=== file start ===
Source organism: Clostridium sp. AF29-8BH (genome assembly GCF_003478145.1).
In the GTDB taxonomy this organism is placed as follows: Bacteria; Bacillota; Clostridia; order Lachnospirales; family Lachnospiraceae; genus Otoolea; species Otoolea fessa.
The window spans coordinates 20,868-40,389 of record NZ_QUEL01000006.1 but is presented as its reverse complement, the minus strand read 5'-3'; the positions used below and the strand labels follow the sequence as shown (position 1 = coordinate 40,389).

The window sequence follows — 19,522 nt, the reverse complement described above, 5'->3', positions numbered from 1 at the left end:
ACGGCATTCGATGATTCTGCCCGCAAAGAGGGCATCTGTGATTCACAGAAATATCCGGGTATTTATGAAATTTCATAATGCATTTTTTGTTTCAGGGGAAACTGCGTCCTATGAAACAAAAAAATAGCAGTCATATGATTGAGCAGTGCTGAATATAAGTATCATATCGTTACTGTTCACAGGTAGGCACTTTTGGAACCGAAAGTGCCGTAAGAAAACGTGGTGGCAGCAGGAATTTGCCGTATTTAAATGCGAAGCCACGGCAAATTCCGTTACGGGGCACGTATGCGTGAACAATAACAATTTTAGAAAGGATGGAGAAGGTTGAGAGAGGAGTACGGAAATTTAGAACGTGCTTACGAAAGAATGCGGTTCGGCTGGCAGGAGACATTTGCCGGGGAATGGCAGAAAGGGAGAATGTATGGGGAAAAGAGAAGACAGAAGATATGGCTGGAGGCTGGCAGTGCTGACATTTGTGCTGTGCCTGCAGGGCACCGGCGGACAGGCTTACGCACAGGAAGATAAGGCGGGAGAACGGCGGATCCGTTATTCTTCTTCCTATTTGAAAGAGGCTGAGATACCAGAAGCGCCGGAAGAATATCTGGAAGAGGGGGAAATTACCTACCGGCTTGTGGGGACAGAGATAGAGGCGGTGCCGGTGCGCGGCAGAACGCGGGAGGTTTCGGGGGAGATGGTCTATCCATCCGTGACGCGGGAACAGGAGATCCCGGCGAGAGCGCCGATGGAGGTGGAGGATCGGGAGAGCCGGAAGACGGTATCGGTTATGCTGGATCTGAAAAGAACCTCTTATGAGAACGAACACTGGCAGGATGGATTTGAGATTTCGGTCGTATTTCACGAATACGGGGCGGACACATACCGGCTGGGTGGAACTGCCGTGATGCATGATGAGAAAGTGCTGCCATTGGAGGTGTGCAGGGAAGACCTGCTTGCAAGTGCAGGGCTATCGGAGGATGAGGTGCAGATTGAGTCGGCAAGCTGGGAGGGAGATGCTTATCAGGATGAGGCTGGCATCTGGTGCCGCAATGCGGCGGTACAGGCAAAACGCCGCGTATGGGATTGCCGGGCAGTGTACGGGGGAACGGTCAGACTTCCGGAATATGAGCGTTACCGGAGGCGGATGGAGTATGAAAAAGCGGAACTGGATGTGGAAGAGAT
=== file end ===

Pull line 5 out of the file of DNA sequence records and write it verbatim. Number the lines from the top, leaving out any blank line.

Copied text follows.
ACGGCATTCGATGATTCTGCCCGCAAAGAGGGCATCTGTGATTCACAGAAATATCCGGGTATTTATGAAATTTCATAATGCATTTTTTGTTTCAGGGGAAACTGCGTCCTATGAAACAAAAAAATAGCAGTCATATGATTGAGCAGTGCTGAATATAAGTATCATATCGTTACTGTTCACAGGTAGGCACTTTTGGAACCGAAAGTGCCGTAAGAAAACGTGGTGGCAGCAGGAATTTGCCGTATTTAAATGCGAAGCCACGGCAAATTCCGTTACGGGGCACGTATGCGTGAACAATAACAATTTTAGAAAGGATGGAGAAGGTTGAGAGAGGAGTACGGAAATTTAGAACGTGCTTACGAAAGAATGCGGTTCGGCTGGCAGGAGACATTTGCCGGGGAATGGCAGAAAGGGAGAATGTATGGGGAAAAGAGAAGACAGAAGATATGGCTGGAGGCTGGCAGTGCTGACATTTGTGCTGTGCCTGCAGGGCACCGGCGGACAGGCTTACGCACAGGAAGATAAGGCGGGAGAACGGCGGATCCGTTATTCTTCTTCCTATTTGAAAGAGGCTGAGATACCAGAAGCGCCGGAAGAATATCTGGAAGAGGGGGAAATTACCTACCGGCTTGTGGGGACAGAGATAGAGGCGGTGCCGGTGCGCGGCAGAACGCGGGAGGTTTCGGGGGAGATGGTCTATCCATCCGTGACGCGGGAACAGGAGATCCCGGCGAGAGCGCCGATGGAGGTGGAGGATCGGGAGAGCCGGAAGACGGTATCGGTTATGCTGGATCTGAAAAGAACCTCTTATGAGAACGAACACTGGCAGGATGGATTTGAGATTTCGGTCGTATTTCACGAATACGGGGCGGACACATACCGGCTGGGTGGAACTGCCGTGATGCATGATGAGAAAGTGCTGCCATTGGAGGTGTGCAGGGAAGACCTGCTTGCAAGTGCAGGGCTATCGGAGGATGAGGTGCAGATTGAGTCGGCAAGCTGGGAGGGAGATGCTTATCAGGATGAGGCTGGCATCTGGTGCCGCAATGCGGCGGTACAGGCAAAACGCCGCGTATGGGATTGCCGGGCAGTGTACGGGGGAACGGTCAGACTTCCGGAATATGAGCGTTACCGGAGGCGGATGGAGTATGAAAAAGCGGAACTGGATGTGGAAGAGAT